Putting a West Midlands mayor in charge of policing could lead to lower crime rates, the region’s police and crime commissioner has predicted.
David Jamieson, the Commissioner for the West Midlands force, said the public would be safer if his job was abolished – and responsibilities given to a West Midlands mayor instead.
In a paper submitted to a Commons inquiry, he said combining the roles could allow a mayor to ensure police offered advice about the design of new shopping centres or housing estates, to “design out” crime.
He said: “This covers everything from reducing the risk of shoplifting to making crowded places less vulnerable to terrorist attack.”
And he said making the same person responsible for policing and public transport would help create “a public transport network that the public want and feel safe to use”.
A similar system already exists in London, where the mayor oversees policing and also heads the city’s transport authority .
Mr Jamieson, a former Labour MP and Transport Minister, made the comments in written evidence submitted to the Commons Local Government Committee, which is holding an inquiry into the Government’s Cities and Local Government Devolution Bill.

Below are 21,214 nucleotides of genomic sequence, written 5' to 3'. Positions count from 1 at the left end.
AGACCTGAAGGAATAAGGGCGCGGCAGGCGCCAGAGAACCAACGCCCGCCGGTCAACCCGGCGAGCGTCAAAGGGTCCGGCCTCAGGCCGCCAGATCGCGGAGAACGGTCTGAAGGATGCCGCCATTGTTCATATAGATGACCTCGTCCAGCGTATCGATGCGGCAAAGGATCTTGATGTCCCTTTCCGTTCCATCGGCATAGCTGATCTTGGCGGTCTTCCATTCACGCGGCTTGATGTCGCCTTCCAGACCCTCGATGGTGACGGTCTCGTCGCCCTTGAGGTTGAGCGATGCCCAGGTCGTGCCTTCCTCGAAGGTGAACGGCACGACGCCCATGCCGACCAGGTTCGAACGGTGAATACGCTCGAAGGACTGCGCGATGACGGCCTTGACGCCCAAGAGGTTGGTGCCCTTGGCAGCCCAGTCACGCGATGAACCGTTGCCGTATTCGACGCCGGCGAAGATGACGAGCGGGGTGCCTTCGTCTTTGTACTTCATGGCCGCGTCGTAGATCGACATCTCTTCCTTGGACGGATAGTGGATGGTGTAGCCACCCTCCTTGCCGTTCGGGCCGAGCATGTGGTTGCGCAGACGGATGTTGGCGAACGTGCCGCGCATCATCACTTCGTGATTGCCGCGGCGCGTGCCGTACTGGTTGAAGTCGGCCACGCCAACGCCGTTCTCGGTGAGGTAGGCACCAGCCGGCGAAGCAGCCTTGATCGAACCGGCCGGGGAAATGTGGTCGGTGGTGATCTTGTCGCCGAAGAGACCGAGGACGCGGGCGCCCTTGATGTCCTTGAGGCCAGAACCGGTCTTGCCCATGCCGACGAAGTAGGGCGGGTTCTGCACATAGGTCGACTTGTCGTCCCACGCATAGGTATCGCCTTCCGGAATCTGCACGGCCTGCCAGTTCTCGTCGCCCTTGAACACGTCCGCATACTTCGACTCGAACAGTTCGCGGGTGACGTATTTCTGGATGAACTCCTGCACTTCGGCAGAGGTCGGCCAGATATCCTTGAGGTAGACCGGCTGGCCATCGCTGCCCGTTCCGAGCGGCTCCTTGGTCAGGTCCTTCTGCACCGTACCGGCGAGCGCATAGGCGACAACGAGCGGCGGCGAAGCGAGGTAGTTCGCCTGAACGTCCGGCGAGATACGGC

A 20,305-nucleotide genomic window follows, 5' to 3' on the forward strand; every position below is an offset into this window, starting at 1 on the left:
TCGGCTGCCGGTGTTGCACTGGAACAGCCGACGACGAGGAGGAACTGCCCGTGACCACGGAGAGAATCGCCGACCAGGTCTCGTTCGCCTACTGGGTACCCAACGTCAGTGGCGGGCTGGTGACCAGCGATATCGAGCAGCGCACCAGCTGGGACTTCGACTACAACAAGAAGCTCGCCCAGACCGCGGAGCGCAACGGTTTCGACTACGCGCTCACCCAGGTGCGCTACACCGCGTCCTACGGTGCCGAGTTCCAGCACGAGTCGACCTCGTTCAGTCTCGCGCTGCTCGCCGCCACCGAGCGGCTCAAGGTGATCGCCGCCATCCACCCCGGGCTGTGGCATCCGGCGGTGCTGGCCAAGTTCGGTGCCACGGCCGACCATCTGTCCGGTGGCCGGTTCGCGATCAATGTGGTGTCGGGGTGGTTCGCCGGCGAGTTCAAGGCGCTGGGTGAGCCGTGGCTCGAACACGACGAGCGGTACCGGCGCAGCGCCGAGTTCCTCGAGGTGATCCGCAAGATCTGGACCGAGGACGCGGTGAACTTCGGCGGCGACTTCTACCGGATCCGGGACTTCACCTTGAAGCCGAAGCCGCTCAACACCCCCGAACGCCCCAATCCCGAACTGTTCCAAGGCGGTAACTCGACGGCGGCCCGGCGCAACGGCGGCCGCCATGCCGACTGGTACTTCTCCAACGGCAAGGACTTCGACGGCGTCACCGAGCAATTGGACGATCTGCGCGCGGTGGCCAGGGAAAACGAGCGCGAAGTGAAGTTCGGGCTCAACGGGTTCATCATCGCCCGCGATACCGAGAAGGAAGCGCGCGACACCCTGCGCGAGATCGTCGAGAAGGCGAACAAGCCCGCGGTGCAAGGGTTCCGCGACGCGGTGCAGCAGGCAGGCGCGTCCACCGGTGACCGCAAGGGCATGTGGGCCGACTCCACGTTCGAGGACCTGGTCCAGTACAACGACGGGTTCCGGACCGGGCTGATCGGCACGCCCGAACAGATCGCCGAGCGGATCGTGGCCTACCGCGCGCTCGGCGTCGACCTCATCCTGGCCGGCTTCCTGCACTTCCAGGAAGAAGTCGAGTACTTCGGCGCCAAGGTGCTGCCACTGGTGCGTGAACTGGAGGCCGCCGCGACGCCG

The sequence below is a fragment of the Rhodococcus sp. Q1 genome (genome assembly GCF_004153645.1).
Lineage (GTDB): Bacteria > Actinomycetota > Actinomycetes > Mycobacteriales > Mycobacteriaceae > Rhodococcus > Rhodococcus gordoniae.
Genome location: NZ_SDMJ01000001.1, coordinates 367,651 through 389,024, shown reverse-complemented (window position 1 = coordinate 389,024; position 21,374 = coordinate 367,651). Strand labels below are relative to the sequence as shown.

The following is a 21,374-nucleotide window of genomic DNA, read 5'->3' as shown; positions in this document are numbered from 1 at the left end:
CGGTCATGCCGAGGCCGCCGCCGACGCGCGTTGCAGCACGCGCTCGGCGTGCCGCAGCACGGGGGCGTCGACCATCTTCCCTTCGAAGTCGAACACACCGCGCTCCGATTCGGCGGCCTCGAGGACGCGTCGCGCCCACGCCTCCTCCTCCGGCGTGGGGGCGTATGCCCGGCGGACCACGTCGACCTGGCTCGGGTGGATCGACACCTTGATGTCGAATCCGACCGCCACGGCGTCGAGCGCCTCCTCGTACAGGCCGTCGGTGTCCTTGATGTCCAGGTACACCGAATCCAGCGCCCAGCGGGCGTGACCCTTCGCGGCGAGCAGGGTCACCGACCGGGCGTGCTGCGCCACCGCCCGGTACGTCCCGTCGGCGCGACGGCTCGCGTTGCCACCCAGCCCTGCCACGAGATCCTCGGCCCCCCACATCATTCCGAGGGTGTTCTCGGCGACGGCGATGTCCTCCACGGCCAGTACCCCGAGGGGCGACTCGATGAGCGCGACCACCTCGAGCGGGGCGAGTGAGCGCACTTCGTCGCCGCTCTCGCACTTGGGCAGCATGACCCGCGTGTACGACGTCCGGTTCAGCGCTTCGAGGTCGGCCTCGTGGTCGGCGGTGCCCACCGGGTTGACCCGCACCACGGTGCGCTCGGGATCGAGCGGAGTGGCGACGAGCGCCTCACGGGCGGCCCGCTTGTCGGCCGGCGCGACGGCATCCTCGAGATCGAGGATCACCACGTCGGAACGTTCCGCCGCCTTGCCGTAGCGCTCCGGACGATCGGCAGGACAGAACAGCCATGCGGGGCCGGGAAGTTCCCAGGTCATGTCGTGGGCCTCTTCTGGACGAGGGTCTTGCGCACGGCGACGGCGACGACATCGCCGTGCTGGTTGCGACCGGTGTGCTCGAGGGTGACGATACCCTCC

The Government has already agreed that a new mayor for Greater Manchester will have responsibility for policing, replacing the existing Police and Crime Commissioner in the region.
West Midlands councils are in the process of creating a combined authority and have said they are willing to agree to create a directly-elected mayor to lead it, in return for a major package of funding and new powers from central government. Mr Jamieson’s comments will do little to dampen speculation that he intends to stand for the post, should it be created.
Birmingham MP Liam Byrne urged the Government to hand powers to the West Midlands to become the country’s enterprise and engineering capital – but ask the government to show flexibility on demanding a mayor, as the Commons debated the Bill.
He highlighted figures showing the number of high-tech jobs has fell by more than 2,000 in the region between 2009 and 2013 – while high tech-jobs surged by over 35,000 in Greater Manchester and the wider north west.
And the Manchester combined authority area is seeing 20 per cent more new businesses open their doors than the West Midlands area, he said.